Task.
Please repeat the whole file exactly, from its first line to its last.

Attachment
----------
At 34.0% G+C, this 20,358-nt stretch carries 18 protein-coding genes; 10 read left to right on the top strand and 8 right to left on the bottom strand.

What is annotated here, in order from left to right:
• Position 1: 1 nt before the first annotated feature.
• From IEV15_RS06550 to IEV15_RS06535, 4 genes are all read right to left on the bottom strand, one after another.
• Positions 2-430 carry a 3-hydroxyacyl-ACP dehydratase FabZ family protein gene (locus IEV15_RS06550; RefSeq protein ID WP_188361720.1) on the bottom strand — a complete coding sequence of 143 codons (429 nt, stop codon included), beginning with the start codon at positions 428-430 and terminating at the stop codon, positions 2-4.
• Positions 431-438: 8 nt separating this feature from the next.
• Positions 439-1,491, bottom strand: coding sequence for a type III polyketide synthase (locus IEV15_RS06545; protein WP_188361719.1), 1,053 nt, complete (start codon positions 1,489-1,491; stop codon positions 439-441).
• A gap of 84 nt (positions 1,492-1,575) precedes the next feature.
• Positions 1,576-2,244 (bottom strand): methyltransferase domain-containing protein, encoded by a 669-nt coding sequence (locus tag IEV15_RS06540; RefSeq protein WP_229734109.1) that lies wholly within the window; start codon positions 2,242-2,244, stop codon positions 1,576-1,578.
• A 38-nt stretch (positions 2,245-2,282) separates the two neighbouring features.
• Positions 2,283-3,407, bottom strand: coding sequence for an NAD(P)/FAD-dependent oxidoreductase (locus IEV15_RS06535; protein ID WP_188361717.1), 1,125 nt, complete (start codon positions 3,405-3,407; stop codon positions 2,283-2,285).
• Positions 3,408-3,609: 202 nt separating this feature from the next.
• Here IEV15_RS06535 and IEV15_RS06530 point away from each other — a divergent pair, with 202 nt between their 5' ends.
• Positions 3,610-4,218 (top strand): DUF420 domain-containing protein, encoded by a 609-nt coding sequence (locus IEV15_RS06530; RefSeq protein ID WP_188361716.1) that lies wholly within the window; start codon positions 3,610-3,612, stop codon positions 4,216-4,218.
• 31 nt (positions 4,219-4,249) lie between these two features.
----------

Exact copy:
At 34.0% G+C, this 20,358-nt stretch carries 18 protein-coding genes; 10 read left to right on the top strand and 8 right to left on the bottom strand.

What is annotated here, in order from left to right:
• Position 1: 1 nt before the first annotated feature.
• From IEV15_RS06550 to IEV15_RS06535, 4 genes are all read right to left on the bottom strand, one after another.
• Positions 2-430 carry a 3-hydroxyacyl-ACP dehydratase FabZ family protein gene (locus IEV15_RS06550; RefSeq protein ID WP_188361720.1) on the bottom strand — a complete coding sequence of 143 codons (429 nt, stop codon included), beginning with the start codon at positions 428-430 and terminating at the stop codon, positions 2-4.
• Positions 431-438: 8 nt separating this feature from the next.
• Positions 439-1,491, bottom strand: coding sequence for a type III polyketide synthase (locus IEV15_RS06545; protein WP_188361719.1), 1,053 nt, complete (start codon positions 1,489-1,491; stop codon positions 439-441).
• A gap of 84 nt (positions 1,492-1,575) precedes the next feature.
• Positions 1,576-2,244 (bottom strand): methyltransferase domain-containing protein, encoded by a 669-nt coding sequence (locus tag IEV15_RS06540; RefSeq protein WP_229734109.1) that lies wholly within the window; start codon positions 2,242-2,244, stop codon positions 1,576-1,578.
• A 38-nt stretch (positions 2,245-2,282) separates the two neighbouring features.
• Positions 2,283-3,407, bottom strand: coding sequence for an NAD(P)/FAD-dependent oxidoreductase (locus IEV15_RS06535; protein ID WP_188361717.1), 1,125 nt, complete (start codon positions 3,405-3,407; stop codon positions 2,283-2,285).
• Positions 3,408-3,609: 202 nt separating this feature from the next.
• Here IEV15_RS06535 and IEV15_RS06530 point away from each other — a divergent pair, with 202 nt between their 5' ends.
• Positions 3,610-4,218 (top strand): DUF420 domain-containing protein, encoded by a 609-nt coding sequence (locus IEV15_RS06530; RefSeq protein ID WP_188361716.1) that lies wholly within the window; start codon positions 3,610-3,612, stop codon positions 4,216-4,218.
• 31 nt (positions 4,219-4,249) lie between these two features.